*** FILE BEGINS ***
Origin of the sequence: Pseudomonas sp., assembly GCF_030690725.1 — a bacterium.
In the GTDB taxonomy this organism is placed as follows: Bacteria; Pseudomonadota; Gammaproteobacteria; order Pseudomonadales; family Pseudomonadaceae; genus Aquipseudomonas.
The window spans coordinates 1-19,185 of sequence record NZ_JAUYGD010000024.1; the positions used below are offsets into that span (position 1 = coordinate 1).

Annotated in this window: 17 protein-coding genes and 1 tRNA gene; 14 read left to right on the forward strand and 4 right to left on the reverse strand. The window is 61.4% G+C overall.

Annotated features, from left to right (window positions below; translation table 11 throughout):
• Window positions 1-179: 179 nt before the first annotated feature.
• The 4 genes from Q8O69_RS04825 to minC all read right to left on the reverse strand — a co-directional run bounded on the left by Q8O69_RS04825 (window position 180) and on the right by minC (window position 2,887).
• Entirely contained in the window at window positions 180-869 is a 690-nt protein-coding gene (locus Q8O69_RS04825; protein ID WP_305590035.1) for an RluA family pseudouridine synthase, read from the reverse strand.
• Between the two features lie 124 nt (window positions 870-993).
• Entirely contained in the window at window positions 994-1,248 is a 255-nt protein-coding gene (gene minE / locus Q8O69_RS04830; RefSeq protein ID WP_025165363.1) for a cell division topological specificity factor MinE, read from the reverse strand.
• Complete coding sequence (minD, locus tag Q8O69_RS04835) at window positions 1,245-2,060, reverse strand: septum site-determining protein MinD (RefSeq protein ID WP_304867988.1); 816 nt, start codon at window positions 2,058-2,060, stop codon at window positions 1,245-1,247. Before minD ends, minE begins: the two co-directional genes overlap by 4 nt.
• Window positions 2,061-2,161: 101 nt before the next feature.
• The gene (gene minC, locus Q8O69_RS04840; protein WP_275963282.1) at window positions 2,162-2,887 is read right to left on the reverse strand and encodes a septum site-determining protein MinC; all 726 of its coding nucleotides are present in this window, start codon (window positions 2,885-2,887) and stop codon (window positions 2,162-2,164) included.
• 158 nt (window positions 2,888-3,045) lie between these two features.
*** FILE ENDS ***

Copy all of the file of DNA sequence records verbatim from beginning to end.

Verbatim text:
Origin of the sequence: Pseudomonas sp., assembly GCF_030690725.1 — a bacterium.
In the GTDB taxonomy this organism is placed as follows: Bacteria; Pseudomonadota; Gammaproteobacteria; order Pseudomonadales; family Pseudomonadaceae; genus Aquipseudomonas.
The window spans coordinates 1-19,185 of sequence record NZ_JAUYGD010000024.1; the positions used below are offsets into that span (position 1 = coordinate 1).

Annotated in this window: 17 protein-coding genes and 1 tRNA gene; 14 read left to right on the forward strand and 4 right to left on the reverse strand. The window is 61.4% G+C overall.

Annotated features, from left to right (window positions below; translation table 11 throughout):
• Window positions 1-179: 179 nt before the first annotated feature.
• The 4 genes from Q8O69_RS04825 to minC all read right to left on the reverse strand — a co-directional run bounded on the left by Q8O69_RS04825 (window position 180) and on the right by minC (window position 2,887).
• Entirely contained in the window at window positions 180-869 is a 690-nt protein-coding gene (locus Q8O69_RS04825; protein ID WP_305590035.1) for an RluA family pseudouridine synthase, read from the reverse strand.
• Between the two features lie 124 nt (window positions 870-993).
• Entirely contained in the window at window positions 994-1,248 is a 255-nt protein-coding gene (gene minE / locus Q8O69_RS04830; RefSeq protein ID WP_025165363.1) for a cell division topological specificity factor MinE, read from the reverse strand.
• Complete coding sequence (minD, locus tag Q8O69_RS04835) at window positions 1,245-2,060, reverse strand: septum site-determining protein MinD (RefSeq protein ID WP_304867988.1); 816 nt, start codon at window positions 2,058-2,060, stop codon at window positions 1,245-1,247. Before minD ends, minE begins: the two co-directional genes overlap by 4 nt.
• Window positions 2,061-2,161: 101 nt before the next feature.
• The gene (gene minC, locus Q8O69_RS04840; protein WP_275963282.1) at window positions 2,162-2,887 is read right to left on the reverse strand and encodes a septum site-determining protein MinC; all 726 of its coding nucleotides are present in this window, start codon (window positions 2,885-2,887) and stop codon (window positions 2,162-2,164) included.
• 158 nt (window positions 2,888-3,045) lie between these two features.